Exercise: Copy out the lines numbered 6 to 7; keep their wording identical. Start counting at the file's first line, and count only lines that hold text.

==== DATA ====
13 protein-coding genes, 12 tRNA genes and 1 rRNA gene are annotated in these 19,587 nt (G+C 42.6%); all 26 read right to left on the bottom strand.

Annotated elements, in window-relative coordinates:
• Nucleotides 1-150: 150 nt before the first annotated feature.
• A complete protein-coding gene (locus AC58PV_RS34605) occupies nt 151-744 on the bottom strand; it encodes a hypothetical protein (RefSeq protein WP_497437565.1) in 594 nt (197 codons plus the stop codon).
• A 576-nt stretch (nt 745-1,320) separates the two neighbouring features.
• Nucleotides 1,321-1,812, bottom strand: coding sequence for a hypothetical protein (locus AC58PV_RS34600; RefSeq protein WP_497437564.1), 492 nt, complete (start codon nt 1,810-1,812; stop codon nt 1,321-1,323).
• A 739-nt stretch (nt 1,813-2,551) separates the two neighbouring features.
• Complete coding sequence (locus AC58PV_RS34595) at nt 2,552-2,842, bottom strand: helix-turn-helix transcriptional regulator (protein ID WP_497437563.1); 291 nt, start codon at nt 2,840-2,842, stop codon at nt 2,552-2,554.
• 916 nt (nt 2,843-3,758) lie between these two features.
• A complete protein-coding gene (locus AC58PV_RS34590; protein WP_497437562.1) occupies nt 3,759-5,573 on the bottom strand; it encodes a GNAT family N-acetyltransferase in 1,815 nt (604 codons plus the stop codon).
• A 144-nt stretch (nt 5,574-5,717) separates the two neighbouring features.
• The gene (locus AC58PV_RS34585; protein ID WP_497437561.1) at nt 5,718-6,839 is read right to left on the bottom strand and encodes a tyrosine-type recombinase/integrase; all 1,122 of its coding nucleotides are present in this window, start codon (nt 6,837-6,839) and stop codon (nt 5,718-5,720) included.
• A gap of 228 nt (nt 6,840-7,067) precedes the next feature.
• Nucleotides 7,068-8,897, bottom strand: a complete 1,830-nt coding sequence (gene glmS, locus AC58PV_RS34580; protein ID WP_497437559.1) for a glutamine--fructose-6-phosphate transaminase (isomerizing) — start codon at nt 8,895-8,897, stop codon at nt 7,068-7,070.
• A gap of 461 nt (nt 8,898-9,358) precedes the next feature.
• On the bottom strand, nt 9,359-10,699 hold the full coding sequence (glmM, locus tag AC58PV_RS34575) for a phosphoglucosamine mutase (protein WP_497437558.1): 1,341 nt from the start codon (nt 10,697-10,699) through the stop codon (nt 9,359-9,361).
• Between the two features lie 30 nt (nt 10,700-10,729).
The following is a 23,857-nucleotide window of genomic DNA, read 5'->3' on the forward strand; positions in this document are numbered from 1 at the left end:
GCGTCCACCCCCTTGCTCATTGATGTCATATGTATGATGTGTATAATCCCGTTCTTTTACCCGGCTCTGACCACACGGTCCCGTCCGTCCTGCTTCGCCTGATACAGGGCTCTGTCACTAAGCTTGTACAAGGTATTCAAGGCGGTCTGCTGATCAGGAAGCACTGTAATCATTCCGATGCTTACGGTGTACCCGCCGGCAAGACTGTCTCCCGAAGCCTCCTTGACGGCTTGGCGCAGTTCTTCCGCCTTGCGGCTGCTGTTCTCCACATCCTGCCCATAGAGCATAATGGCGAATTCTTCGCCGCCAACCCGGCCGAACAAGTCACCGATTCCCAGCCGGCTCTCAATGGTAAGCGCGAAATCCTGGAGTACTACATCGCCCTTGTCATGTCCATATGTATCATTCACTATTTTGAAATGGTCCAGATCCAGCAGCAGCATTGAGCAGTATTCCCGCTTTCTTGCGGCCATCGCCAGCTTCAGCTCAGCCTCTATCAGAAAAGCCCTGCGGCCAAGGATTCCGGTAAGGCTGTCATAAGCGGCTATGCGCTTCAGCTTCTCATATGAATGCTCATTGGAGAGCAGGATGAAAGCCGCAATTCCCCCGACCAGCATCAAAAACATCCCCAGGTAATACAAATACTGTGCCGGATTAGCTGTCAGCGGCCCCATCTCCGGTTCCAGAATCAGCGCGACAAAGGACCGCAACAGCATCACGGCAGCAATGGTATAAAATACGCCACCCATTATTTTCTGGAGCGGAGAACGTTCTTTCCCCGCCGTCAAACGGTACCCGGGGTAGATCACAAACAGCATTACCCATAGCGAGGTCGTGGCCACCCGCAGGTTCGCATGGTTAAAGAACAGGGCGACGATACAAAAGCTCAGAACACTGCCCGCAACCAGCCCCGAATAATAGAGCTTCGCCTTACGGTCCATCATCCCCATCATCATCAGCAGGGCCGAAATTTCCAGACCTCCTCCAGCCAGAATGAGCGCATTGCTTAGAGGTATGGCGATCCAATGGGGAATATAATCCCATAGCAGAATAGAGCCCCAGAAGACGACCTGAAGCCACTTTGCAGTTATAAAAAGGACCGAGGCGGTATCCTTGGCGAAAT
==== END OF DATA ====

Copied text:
• Nucleotides 1,321-1,812, bottom strand: coding sequence for a hypothetical protein (locus AC58PV_RS34600; RefSeq protein WP_497437564.1), 492 nt, complete (start codon nt 1,810-1,812; stop codon nt 1,321-1,323).
• A 739-nt stretch (nt 1,813-2,551) separates the two neighbouring features.